Alphonso Hodge (23) of the Gladiators breaks up a pass to Orlando player Kevin Nickerson (18) during a game at the Arena Football Playoffs at Quicken Loans Arena June 30, 2008 in Cleveland. Nickerson has served as Los Angeles Rams chaplain since 2016. (AP/The Plain Dealer/Roadell Hickman)
The gleaming canopy of SoFi Stadium cuts a jaunty jib in Inglewood's skyline these days. Opened in September of 2020, it's part stadium, part entertainment complex and part modern-day coliseum for the gridiron warriors of Los Angeles.
In just a few weeks SoFi will also play host to Super Bowl LVI. The stadium provides the perfect backdrop for this glamourous showcase, with its shiny curves, wind-swept promenades and boxes filled with entertainment's premiere glitterati.
Sadly, all this lipstick does little to mask the problems that continue to plague the National Football League. For all its eye-popping ratings and sky-high salaries, professional football has endured more than its fair share of black eyes. Concerns regarding the lingering effects of repeated head trauma, reports of players accused of domestic violence and incidents involving drug and alcohol abuse are all too prevalent. Some wonder how the stress of playing in the NFL affects the mental health of its fearless combatants. In a league known for its toughness, seeking out support seems countercultural at best, unfathomable at worst. So, who catches our local stars when the going gets tough?
Kevin Nickerson, that's who.
Nickerson has served as the team chaplain for the Los Angeles Rams since 2016. He is a true insider, having played seven years of professional football between stints in the CFL and AFL. But the chance to bring his ministerial gifts to the sidelines is an even more unlikely tale, an opportunity Nickerson actually dreamed into existence.
After falling asleep on the couch one evening, he awoke in the middle of the night to a television announcer reporting the Rams were moving to Los Angeles. Before rolling over, Nickerson recalled thinking it would be great to serve as the team's chaplain. A few months later, the vice president of the western region of the Fellowship of Christian Athletes phoned. Out of the blue, he asked Nickerson if he would be interested in assisting with the Rams' chaplaincy program. He readily agreed to the supporting role, stunned at his good fortune.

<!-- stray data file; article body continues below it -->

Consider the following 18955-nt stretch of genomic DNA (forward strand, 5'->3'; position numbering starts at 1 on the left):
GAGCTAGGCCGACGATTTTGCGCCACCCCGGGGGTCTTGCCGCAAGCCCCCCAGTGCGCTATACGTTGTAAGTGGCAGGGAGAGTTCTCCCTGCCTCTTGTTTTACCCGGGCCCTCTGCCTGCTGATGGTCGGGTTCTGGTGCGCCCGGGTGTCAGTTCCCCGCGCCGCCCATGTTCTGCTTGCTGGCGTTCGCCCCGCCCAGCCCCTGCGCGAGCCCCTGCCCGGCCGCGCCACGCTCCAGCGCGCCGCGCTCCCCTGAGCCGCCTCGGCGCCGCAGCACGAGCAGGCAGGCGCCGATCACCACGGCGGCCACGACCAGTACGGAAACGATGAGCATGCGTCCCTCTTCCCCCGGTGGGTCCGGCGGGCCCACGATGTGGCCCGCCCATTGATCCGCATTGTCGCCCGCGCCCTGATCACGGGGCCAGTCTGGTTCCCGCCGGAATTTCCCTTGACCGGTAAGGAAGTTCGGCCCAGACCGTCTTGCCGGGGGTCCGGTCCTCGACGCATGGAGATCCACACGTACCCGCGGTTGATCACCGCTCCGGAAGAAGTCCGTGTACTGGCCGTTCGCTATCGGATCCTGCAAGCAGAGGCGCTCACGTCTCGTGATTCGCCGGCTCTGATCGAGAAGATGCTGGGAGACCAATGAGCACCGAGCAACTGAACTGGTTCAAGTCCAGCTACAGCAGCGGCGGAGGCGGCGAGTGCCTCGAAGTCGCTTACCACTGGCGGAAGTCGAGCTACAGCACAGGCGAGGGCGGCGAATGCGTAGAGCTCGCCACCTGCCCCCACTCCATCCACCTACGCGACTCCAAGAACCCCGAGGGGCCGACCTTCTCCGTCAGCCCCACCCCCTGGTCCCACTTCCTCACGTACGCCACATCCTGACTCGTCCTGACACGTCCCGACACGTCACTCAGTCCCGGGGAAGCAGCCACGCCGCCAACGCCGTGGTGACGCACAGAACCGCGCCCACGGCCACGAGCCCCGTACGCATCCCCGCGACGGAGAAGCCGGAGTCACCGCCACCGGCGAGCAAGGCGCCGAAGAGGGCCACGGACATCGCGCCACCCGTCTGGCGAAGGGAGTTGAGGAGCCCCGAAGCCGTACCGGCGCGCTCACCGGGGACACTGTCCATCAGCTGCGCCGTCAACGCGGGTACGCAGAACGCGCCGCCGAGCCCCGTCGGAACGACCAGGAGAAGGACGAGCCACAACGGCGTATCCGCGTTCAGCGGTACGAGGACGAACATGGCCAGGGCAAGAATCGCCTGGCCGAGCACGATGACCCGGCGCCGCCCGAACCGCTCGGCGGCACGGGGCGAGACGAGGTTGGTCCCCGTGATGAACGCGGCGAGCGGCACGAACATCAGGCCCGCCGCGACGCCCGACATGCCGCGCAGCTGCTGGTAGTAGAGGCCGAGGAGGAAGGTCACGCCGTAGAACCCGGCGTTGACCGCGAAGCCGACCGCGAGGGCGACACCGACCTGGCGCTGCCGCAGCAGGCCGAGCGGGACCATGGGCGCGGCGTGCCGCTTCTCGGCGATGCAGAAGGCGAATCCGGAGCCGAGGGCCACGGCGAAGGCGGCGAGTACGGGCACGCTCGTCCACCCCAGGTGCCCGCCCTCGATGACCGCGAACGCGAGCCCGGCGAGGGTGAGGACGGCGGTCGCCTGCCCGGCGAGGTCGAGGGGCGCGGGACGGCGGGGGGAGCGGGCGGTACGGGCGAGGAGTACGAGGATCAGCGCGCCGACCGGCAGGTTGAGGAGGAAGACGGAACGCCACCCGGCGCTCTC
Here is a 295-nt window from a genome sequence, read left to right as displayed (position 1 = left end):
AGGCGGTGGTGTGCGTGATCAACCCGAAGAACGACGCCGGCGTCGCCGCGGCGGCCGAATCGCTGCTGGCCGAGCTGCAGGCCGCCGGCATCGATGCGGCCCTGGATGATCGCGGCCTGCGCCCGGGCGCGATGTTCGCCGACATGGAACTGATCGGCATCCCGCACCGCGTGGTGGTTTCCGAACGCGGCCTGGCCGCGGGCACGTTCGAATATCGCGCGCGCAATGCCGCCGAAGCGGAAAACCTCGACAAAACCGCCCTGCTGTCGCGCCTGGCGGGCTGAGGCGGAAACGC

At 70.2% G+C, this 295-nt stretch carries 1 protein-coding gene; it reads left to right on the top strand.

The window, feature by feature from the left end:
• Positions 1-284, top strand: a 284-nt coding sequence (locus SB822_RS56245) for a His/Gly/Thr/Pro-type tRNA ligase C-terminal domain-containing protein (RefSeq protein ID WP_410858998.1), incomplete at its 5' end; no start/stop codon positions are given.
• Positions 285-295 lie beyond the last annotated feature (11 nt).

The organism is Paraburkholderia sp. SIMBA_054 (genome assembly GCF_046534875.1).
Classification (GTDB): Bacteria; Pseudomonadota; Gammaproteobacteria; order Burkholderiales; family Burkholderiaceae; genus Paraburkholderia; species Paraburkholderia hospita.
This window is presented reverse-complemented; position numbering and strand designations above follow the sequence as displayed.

But then his luck took another turn. When the team's initial choice to lead the chaplaincy fell through, Nickerson offered to help interview a new batch of candidates. Nearing the end of the search, La'Roi Glover, then director of player engagement, pulled him out of a meeting and offered Nickerson the job. His dream had come true.
With the blessings of current head coach Sean McVay, Nickerson has been invited into the inner sanctum of the Rams facility, attending team meetings and practices, along with a post on the sidelines during game days. "I'm just a kid from Kansas City who loves the Lord and loves ball," said Nickerson when we spoke earlier this month. "My 'system' is just being available [to the players]."
Being "available," as Nickerson defines it, includes preparing a weekly chapel service, leading a Bible study for both coaches and players, organizing a couples' group alongside his wife and meeting individually with those who seek his support. "Coach McVay gave me a voice and a platform to impact the lives of the players and coaches," Nickerson stated. "I'm just here to find someone to help."
Nickerson is one of a fleet of ministers who currently serve as chaplains in the National Football League. While the duties and access provided to each chaplain vary from organization to organization, the value of having a pastoral presence is something on which every team agrees.
Chaplains offer players, coaches and staff a safe harbor within which to share their fears, challenges and disappointments. For Nickerson, these interactions are vital to the work of caring for those under his charge. "I don't look at them [Rams] as members of my church. I look at them as members of my family."
Playing professional football is a fleeting and challenging task, particularly for those on big market teams like the Rams. Nickerson's self-effacing and quiet demeanor is the perfect foil to this pressure-filled crucible. "The work is not done in chapel," Nickerson mused. "The work is done outside of chapel. The work is done when you walk through the locker room, when you hug them up, when you sit outside on the golf cart and one of the players sits down next to you for a conversation about his family. That's when it happens."
No matter the outcome on any given Sunday, Nickerson stands at the ready. The star catcher whose presence might be just what the NFL needs.